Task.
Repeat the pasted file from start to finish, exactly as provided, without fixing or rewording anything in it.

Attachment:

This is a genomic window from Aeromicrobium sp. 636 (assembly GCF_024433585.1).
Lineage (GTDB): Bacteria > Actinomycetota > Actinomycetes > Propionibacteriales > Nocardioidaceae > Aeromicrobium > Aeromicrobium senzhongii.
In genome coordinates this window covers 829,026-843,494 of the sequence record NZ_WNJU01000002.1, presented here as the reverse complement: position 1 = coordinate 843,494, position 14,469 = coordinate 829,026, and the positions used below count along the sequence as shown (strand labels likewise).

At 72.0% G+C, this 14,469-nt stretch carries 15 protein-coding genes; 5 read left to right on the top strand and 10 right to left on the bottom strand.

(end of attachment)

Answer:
This is a genomic window from Aeromicrobium sp. 636 (assembly GCF_024433585.1).
Lineage (GTDB): Bacteria > Actinomycetota > Actinomycetes > Propionibacteriales > Nocardioidaceae > Aeromicrobium > Aeromicrobium senzhongii.
In genome coordinates this window covers 829,026-843,494 of the sequence record NZ_WNJU01000002.1, presented here as the reverse complement: position 1 = coordinate 843,494, position 14,469 = coordinate 829,026, and the positions used below count along the sequence as shown (strand labels likewise).

At 72.0% G+C, this 14,469-nt stretch carries 15 protein-coding genes; 5 read left to right on the top strand and 10 right to left on the bottom strand.